Even Michael Jackson had a doctorate

How some titles have lost meaning in Zimbabwe

Zimbabweans regularly fall into a frenzy for titles (tiltle-phoria) where everyone within the upper echelons of power wants to put that title either as a suffix or prefix to their name. In the end everyone becomes an entrepreneur, farmer or quite recently the trending doctor or prophet.

Here are several titles that has been overused and abused in Zimbabwe that they have almost lost meaning altogether.

1. Prophet

The ‘bloodshed’ profiters have made their names by mesmerising their followers with tricks. At one point, they refereed to themselves as pastors before elevating themselves to apostles. As their arrogance grew, they anointed themselves as bishops before they found another title: prophet. Nowadays they stand at street corners uttering words they claim to be prophetic. They are yet to contribute solutions to Zimbabwe’s challenges but enjoy scaring people with their ‘bloodshed’ prophecies.

2. Entrepreneur

With the economy in a comatose condition, and slipping back to the horrendous 2008 levels, people have been jolted into seeking other money making ventures to complement earnings. Thanks to ZimASSET, almost everyone is selling something. Everyone has become a hustler offering products/services that almost everyone is else selling. The entrepreneur has become but the airtime vendor (a direct casualty of the economic meltdown) who is struggling to put food on the table. Propagandists and spin-doctors seeking to justify ZimASSET have abused the word and distorted its meaning. In 2008 everyone was a billionaire but with little to show for it, in 2014 everyone is an ‘entrepreneur’ but with little to show for it.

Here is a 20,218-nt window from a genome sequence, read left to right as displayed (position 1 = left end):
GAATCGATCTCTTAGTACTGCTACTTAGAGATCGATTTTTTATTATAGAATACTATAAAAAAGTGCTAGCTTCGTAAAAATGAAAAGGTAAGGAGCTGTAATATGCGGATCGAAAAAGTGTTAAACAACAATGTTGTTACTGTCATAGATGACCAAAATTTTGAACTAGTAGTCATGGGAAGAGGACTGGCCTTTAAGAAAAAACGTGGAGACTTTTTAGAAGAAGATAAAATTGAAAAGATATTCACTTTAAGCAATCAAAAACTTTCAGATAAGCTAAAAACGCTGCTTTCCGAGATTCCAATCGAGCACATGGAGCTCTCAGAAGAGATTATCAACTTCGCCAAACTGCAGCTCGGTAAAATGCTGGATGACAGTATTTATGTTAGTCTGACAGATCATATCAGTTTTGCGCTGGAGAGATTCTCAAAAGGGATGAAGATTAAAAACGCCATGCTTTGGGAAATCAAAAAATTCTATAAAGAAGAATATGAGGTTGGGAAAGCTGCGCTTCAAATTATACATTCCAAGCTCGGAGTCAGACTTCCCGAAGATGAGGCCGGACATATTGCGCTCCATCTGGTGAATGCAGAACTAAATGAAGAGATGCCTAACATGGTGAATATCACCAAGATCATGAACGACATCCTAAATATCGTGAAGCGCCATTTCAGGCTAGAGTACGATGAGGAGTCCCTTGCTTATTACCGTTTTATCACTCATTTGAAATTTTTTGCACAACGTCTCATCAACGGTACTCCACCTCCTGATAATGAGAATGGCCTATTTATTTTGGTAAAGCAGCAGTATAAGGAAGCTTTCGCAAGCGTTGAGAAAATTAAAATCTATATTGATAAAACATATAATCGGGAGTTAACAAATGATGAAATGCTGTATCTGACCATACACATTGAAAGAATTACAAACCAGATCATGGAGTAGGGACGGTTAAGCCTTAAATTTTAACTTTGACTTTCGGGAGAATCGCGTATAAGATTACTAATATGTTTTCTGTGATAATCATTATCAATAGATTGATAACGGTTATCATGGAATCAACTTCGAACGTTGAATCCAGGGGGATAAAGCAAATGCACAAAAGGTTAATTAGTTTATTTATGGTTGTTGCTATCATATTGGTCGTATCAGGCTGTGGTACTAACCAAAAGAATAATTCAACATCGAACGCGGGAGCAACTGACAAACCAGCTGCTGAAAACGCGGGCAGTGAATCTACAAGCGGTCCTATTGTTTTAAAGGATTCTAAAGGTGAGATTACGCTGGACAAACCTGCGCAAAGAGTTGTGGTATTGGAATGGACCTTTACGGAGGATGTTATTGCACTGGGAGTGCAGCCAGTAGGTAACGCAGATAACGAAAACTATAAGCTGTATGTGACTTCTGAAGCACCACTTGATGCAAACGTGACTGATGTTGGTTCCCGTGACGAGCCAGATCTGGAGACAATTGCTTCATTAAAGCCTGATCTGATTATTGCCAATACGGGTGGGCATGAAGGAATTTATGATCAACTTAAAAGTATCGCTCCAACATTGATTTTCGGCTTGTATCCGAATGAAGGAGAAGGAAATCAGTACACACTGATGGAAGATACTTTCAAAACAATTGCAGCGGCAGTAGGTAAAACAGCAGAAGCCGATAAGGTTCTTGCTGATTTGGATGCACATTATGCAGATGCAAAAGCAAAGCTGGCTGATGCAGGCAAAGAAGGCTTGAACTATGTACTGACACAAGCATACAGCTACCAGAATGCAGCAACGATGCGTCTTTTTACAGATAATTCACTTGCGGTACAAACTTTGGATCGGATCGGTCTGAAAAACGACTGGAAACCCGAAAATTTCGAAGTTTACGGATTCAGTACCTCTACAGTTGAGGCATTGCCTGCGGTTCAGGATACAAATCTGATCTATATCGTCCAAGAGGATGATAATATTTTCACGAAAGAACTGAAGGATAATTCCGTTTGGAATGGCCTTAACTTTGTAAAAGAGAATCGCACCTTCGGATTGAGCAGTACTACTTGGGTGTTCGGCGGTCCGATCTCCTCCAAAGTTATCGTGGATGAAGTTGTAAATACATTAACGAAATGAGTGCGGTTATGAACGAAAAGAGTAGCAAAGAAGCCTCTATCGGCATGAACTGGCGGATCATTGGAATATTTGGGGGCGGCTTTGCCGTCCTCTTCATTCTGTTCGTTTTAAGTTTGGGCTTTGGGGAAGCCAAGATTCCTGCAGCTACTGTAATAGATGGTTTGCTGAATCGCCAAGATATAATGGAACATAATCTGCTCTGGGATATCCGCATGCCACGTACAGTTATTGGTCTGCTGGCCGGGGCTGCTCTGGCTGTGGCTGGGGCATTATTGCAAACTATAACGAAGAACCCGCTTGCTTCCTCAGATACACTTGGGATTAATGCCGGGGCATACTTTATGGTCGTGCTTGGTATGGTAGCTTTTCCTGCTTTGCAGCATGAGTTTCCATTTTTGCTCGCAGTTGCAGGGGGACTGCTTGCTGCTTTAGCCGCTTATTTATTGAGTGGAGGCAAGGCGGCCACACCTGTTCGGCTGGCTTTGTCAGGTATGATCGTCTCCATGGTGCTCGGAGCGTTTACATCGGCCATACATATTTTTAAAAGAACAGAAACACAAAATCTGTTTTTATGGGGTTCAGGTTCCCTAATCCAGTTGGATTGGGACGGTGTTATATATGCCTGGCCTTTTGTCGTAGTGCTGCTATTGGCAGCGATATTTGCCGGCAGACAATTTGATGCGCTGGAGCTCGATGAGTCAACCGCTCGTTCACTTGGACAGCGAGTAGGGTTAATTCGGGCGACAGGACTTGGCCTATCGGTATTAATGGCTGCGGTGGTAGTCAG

3. New farmer

It is now almost 14 years after ‘land distribution’. At most, some of the resettled farmers are over 10 years on their plots yet they are still referred to as new. Although they feel and look new, these farmers are not new at all. A president who has been at the helm for ten years cannot be referred to as a new president. The ‘new’ farmer Waits for the beginning of the rainy season to descend on his plot accompanied by at most two labourers equipped with hoes, a few sacks of fertilizers and nothing more. The farm is more of a summer vacation for the dude to escape from the wife and family.

4. Doctor

Whether medical or academic honorary, the title has lost its meaning. The 80’s frenzy when everyone scrambled to be recognised as fundi seems to have returned. This time no longer do people have to study to attain the degree. Now it is about money and power. The title ‘Doctor’ is now about prestige rather than to contribute towards social good. Unsurprisingly, the list of PhD holders in government and public offices keeps rising but the list of solutions to the nation’s crisis keeps dwindling.

5. Comrade

Comrade is Portuguese friend but the title has been ‘reserved’ for and to mean only veterans of the liberation struggle. In that way, it has been used to alienate the rest of the society. However, there is a new crop of comrades (Young Turks) who have managed to smuggle themselves into the system with no other intention but to steal and plunder.

The new “comrades” are but looters and opportunists have outwitted the old guard, sliding through the backdoor to get a chance to bite the national cake that has now become a preserve of the few. In the end, the comradeship that existed during the struggle has since been lost and the true comrades who carried the struggle have been forgotten and replaced by elite (black Smith regime).

Its really a circus when one begins to be addressed as “doctor-comrade-amai” so and so or when they referred to as “doctor-prophet.”

I therefore call upon those with the might to return to sanity and restore the dignity especially of our academic titles.

Even Michael Jackson had a doctorate

This has been a submission by Ittai Bryan.
You can connect with Ittai Bryan via the following: http://ibmatteu.blogspot.com, http://twitter.com/ibmatteu, http://facebook.com/ibmatteu.
You too can become a Citizen Journalist by submitting your story here: Citizen Journalism by Living Zimbabwe
The views expressed in the article are those of the author and not necessarily Living Zimbabwe.

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